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Saturday, 6 October 2012

THE STARCHED WOMAN (Part 12)

Part 12 of Lakshmi Raj Sharma's new short story set in India.

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                                                         THE STARCHED WOMAN (Part 12)

I wanted to ask her something but I awoke and realized that it was only a dream. The dream, however, did make me think. My dead grandmother had come in my dream because I was trying to enter the domain of the dead. This meant that the dead could feel the thoughts and actions of the living and could actually come back to the living. Neela Ghosh was making the best use of this principle but she had become a dried up soul in the process. I had to use the other method, the method of the dream-world, to solve my problems. I had to reach that state in which the soul finds its answers to questions intuitively or in the world of dreams. I had to become like those very few individuals, William Shakespeare being one, who could find solutions to the mysteries of life intuitively. These were not matters of the mind or the intellect; they had everything to do with the soul, the self without the body. In a state where the soul awakens, matter, the body, this world, become secondary or even redundant. The intellect can merely get caught up in the realm of logic and sense, but the soul can transcend the world of logic and see things clearly. In such a state the world of the dream and reality become one, or, better still, the world of the dream takes precedence over the world of reality. This was an unexpected realization for me and I suddenly became interested in dreams as I never had been. I began to see the connection between the world of logic and sense with materialism, political power and even bodily perfection. The desire for a beautiful body, or the will for a display of the body’s ability like flawlessly synchronized group-marching or a perfect P T display, these were all activities of a kind. But there was another kind of desire, the desire to know about the soul, the Creator, the other world. This was a yearning that could merge opposites. The ugly could become the beautiful; the fair could be the foul; death could be life. All this could happen beautifully in dreams or in a life that was made of the stuff that our dreams are made of.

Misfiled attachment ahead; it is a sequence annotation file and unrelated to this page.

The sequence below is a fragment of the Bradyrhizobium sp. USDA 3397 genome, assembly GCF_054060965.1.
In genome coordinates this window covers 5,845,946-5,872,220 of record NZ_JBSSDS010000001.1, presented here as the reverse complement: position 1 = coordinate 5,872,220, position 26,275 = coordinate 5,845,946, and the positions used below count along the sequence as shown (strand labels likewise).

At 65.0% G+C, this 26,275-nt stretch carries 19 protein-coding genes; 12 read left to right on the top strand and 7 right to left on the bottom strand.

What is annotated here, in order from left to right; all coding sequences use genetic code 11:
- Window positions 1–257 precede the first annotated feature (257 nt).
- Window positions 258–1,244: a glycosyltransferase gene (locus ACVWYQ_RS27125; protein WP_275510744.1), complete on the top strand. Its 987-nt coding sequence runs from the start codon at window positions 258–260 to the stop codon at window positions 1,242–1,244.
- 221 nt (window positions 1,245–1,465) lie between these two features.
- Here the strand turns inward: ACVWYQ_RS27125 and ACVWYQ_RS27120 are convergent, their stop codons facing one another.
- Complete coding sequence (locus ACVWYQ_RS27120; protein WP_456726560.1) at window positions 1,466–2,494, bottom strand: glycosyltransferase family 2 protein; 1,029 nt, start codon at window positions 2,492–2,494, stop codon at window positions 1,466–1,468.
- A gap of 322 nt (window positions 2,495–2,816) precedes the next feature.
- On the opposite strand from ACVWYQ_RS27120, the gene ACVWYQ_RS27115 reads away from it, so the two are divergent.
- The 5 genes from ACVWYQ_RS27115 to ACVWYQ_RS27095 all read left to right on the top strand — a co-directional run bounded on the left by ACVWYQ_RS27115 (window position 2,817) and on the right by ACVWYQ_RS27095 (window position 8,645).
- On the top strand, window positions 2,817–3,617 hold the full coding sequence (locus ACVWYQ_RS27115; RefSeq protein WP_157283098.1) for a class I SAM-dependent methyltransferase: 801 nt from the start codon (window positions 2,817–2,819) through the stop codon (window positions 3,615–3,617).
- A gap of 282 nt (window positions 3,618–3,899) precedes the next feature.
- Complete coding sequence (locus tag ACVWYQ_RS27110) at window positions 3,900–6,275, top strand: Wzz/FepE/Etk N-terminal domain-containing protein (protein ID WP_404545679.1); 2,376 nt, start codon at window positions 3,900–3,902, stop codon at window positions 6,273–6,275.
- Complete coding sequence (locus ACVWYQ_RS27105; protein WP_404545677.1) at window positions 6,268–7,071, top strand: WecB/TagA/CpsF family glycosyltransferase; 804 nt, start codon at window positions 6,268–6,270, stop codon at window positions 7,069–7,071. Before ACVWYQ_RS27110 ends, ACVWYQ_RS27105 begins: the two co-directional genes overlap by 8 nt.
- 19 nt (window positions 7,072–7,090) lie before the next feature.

I began to read more and more about dreams and then found so much truth that was conveyed through dreams, when they did come. They were great pointers to future happenings. Then one day I dreamed of Neela Ghosh. I saw that I was following her to the wooded patch of land. I saw her son there too. She looked so enlivened in the presence of her son. Her son looked grand almost a god. She sat in admiration of him. He told her that his father was in a poor shape in the world of the dead. He was paying for his sins. He was upset by what he saw happening to him. After all he was his father when they were alive in the world of the living. Neela Ghosh wept to hear that. Then her son told her something that upset her further. He said that he would be probably taking birth again within a year’s time, once again in Alipore. She was miserable to know that. How would she find him? How would she ever know where he had gone and taken birth? He said he would be born again as his soul was struggling to take birth again. But she did not feel convinced by what he said. She wept violently thinking that now she would actually lose her son and her weeping woke me up. I sat thinking of how real the dream was. It had revealed a great deal to me. But it was after all only a dream, I thought, and went to get ready to take on a new day.
Just as I got ready to set out towards the office of the newspaper I wrote for I heard a knock at my door. I opened the door and could not believe who I saw. It was my life standing there in a visible form. She was smiling but she seemed to have come to me in some distress. I kept looking at her face, not knowing what to do or say. She too looked at me meaningfully, trying to read the reaction in my eyes.
‘Won’t you ask me to come in?’
‘Yes, yes . . . of course,’ I said, ‘Come in, please come in!’

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